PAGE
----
Mozambique (MNN) — The World Food Program ranks Mozambique’s crisis at Level Three — the same as Yemen, Syria, and South Sudan. Mozambique took the brunt of Cyclone Idai, which also submerged neighboring Zimbabwe and Malawi. More than 600 people lost their lives, and the death toll is rising.
As recovery efforts enter week two, disease threatens thousands of survivors – some still stuck on rooftops – who are waiting for emergency assistance. Unknown multitudes are still missing.
Operation Mobilization’s Geoff Peters says in-country staff are busy helping neighbors. “Food security, things like…provision of safe, clean drinking water; there are certain things that are just basic essentials,” he states, describing the types of aid provided by OM teams.
“Our focus is always to assess what the needs are, and – no matter what [hurdles] might get in the way – do whatever we can to press forward and make sure that people are feeling the love of Christ.”
Idai presents opportunity for ministry
OM began training Christian leaders in Mozambique in 1989. Today, their ministry has grown to include translation work and church planting, as well as resourcing and mobilizing the local church. Learn more about OM Mozambique here.
When disaster strikes – as it did on March 15 – helping neighbors automatically becomes a top priority. “We start with relief and restoration, but long-term it’s recovery,” says Peters.
“How do we help people recover, and use this as a platform so that we can continue to show God’s love to people who are desperately hurting?”
OM’s long-term presence in the country lends them added credibility. “We are not coming in just because disaster occurred…. we’re mobilizing Christians there already,” Peters explains. People affected by Idai recognize OM’s workers because they are neighbors, coworkers, friends.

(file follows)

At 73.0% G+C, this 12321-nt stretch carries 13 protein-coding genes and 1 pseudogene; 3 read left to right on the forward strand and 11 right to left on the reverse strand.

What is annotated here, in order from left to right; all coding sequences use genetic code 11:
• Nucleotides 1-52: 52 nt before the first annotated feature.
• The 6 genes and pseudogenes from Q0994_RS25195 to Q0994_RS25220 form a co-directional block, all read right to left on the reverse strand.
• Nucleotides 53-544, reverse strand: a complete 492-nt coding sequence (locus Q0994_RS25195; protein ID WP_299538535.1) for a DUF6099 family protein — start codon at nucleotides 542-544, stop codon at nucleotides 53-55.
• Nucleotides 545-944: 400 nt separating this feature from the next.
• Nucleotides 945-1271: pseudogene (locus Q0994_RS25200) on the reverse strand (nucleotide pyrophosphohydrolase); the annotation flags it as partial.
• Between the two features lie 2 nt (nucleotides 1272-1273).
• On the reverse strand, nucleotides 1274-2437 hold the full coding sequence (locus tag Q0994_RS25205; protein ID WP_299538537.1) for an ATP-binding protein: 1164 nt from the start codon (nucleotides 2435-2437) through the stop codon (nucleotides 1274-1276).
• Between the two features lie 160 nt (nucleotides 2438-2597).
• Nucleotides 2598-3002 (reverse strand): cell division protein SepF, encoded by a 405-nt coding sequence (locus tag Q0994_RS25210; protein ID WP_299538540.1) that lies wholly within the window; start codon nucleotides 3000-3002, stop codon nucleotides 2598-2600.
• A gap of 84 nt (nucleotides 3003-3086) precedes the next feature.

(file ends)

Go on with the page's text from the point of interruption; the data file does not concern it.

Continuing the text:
Part of OM’s ministry involves reaching out to already-vulnerable communities. Some 25,000 refugees have fled to Mozambique from neighboring war-torn counties. OM partners with local churches to surround refugee and migrant communities with respite and hope.
“We can come alongside refugees and share Christ’s love,” says Peters. “It’s a way of being Christ’s hands and feet for someone who needs it.”
Tragically, Mozambique’s forecast contains ongoing heartache. As floodwaters recede and officials gain access to remote villages, the death toll is expected to significantly rise.
Now that you know, what will you do? First and foremost, pray for Mozambicans affected by Cyclone Idai. Pray those who need immediate help will receive it, and ask the Lord to protect people from disease.
“When God’s children are in crisis anywhere around the world, it’s part of our family. Get on your knees, have that quiet time with God… and say, ‘What can I do?’”
As you ask God to reveal your place in this story, get in touch with OM. Learn what they’re doing to help and how you can be part of their efforts.
“Maybe what you have to give right now is finances. Maybe what you have to give is time, where you can rally other people to get involved.”
Header image credit Denis Onyodi, IFRC/DRK/Climate Centre via Flickr.